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Girls will be boys: Sex reversal in dragon lizards


One of Australia's iconic lizard species is hiding a secret - female central bearded dragon embryos temporarily grow the lizard equivalent of a penis during development.

Researchers at The University of Queensland, the University of Canberra and CSIRO made the discovery while investigating what happens to the body and genitalia of male dragons that reverse their sex at high temperature treatment.

UQ School of Biological Sciences researcher Dr Vera Weisbecker said while the researchers expected to see some differences in the development of the male dragons' genitalia, it was their female counterparts who caused a stir.

"The study has provided the first detailed developmental timeline in dragon embryos of genetically female and sex-reversed (genetically male) female dragons at normal and high temperatures," Dr Weisbecker said.

"Our team incubated 265 bearded dragon eggs at two temperatures - either at 28 or 36 degrees Celsius, the latter of which causes genetically male dragons to reverse their sex.

"The way these females grew hemipenes, the equivalent of a mammalian penis, was decidedly weird."

Dr Weisbecker's Honours student Sarah Whiteley said the results of the study were big surprise.

"I noticed that female embryos first grew a pair of hemipenes, just like male embryos, and only lost them closer to hatching," said Ms Whiteley.

"Either temperature-dependent sex determination, or sex chromosomes, usually determined the development of genitalia in snakes and lizards.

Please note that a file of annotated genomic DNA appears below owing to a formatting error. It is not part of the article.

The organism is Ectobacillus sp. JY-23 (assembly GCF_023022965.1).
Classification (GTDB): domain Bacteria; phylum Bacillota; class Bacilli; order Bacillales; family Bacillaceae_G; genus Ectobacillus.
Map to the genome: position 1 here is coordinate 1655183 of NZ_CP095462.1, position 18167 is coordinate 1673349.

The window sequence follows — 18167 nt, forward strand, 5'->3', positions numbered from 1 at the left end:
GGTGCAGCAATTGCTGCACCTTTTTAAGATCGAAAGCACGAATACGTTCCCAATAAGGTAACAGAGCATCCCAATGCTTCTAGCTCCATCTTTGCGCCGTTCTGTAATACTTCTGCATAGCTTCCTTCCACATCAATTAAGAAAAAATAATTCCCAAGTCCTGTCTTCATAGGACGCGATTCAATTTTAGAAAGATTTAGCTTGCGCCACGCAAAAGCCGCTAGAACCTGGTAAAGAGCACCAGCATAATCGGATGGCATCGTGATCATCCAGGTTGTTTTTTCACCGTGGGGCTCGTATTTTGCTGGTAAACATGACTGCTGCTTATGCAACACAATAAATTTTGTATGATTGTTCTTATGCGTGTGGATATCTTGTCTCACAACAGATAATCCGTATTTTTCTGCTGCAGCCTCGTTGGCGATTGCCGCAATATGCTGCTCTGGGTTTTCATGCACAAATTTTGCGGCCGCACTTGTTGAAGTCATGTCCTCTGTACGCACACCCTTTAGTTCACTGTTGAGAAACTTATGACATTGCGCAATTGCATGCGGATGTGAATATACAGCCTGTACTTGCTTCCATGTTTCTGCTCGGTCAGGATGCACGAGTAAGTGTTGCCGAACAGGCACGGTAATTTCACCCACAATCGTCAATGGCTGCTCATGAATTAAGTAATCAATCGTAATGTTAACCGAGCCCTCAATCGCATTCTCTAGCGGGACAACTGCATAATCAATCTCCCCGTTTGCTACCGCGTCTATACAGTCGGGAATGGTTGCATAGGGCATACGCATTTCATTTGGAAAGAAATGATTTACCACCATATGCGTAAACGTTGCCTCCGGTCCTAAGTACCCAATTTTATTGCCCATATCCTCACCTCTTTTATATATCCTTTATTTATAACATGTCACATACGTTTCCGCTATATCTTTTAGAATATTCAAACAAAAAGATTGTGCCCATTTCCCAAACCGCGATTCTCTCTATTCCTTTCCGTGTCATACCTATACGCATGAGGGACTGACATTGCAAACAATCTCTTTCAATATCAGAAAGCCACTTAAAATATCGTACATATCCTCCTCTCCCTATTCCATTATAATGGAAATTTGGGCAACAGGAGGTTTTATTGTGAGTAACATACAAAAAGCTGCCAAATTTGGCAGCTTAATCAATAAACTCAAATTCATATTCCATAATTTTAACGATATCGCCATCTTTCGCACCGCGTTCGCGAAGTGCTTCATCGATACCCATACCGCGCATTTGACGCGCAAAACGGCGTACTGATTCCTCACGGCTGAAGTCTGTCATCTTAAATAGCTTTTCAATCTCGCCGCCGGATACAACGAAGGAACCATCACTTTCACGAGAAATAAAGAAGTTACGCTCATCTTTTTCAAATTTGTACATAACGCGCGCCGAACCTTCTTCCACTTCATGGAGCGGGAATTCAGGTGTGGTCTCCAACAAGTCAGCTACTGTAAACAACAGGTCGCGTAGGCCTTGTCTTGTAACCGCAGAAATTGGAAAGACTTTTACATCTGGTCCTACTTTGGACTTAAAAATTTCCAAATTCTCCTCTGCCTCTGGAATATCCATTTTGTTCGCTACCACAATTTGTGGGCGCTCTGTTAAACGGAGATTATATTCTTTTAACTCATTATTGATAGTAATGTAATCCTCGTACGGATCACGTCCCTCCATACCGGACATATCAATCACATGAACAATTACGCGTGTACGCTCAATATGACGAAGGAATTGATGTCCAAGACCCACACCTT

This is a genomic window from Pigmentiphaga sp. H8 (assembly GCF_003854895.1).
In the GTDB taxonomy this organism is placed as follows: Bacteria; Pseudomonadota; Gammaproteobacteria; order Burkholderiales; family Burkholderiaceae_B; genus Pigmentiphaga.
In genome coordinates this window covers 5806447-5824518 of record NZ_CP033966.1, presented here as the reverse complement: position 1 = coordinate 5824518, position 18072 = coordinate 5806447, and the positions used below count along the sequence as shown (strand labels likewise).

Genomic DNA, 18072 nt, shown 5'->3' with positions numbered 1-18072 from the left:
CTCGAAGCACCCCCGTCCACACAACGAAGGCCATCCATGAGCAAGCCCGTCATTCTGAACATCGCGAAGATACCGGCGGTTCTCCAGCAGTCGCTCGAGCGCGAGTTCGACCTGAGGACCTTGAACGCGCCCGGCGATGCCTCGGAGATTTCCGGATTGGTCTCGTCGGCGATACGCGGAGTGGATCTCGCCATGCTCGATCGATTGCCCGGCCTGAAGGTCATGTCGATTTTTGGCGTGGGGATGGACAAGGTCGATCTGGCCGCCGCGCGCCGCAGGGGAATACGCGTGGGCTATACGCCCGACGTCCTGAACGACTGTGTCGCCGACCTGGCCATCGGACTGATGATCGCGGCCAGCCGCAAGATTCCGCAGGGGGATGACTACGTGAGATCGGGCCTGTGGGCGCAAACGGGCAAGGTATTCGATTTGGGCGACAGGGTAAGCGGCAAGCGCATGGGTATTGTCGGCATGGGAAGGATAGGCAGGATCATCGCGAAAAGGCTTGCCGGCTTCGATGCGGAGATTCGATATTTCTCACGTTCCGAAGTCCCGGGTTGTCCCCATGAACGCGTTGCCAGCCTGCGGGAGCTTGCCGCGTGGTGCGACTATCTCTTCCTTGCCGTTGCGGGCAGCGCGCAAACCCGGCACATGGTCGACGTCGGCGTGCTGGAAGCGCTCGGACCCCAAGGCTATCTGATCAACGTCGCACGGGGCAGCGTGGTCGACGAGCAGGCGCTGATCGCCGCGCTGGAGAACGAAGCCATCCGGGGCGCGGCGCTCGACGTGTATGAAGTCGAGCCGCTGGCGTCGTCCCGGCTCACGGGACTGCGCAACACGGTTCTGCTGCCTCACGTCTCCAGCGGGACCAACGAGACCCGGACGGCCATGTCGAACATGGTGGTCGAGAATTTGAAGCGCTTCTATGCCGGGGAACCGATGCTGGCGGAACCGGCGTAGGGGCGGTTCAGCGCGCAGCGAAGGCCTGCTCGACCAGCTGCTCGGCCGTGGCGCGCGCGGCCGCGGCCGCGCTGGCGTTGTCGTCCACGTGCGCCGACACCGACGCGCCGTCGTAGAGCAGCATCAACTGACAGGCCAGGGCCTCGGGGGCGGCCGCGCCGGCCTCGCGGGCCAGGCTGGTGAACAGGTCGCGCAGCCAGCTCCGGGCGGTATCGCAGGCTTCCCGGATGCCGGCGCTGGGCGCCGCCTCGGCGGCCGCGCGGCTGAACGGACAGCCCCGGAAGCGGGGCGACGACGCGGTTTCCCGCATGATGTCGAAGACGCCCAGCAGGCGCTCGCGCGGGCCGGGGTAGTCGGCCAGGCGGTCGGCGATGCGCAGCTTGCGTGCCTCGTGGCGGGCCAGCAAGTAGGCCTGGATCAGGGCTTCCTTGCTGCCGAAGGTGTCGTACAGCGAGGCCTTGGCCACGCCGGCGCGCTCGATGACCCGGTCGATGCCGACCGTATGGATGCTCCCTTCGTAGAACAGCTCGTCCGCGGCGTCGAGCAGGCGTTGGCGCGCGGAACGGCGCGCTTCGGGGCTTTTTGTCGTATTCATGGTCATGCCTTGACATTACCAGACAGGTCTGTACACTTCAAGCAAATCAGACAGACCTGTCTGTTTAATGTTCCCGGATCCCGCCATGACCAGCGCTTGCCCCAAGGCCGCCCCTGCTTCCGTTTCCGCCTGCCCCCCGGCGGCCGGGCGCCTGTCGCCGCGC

"While sex determination is a major switch in individual development, we know little about the differences between the two developmental modes.

"Understanding these might give us some insights into the evolution of our own, genetically determined sexes."

Dr Weisbecker said the findings served as a timely reminder of how little science understood about the evolution of genitalia in vertebrates, including humans.

"One of the biggest barriers for broader understanding is that there is scant knowledge on the female genitalia of reptiles, compared to a relatively large body of literature on male genital development and diversity," she said.

Dr Weisbecker said the study highlighted the resilience of the body and genitalia of central bearded dragons to extreme incubation temperatures.

"Hot temperatures produce nearly all-female clutches so that increasing temperatures during climate change still represent a potential threat to the species," she said.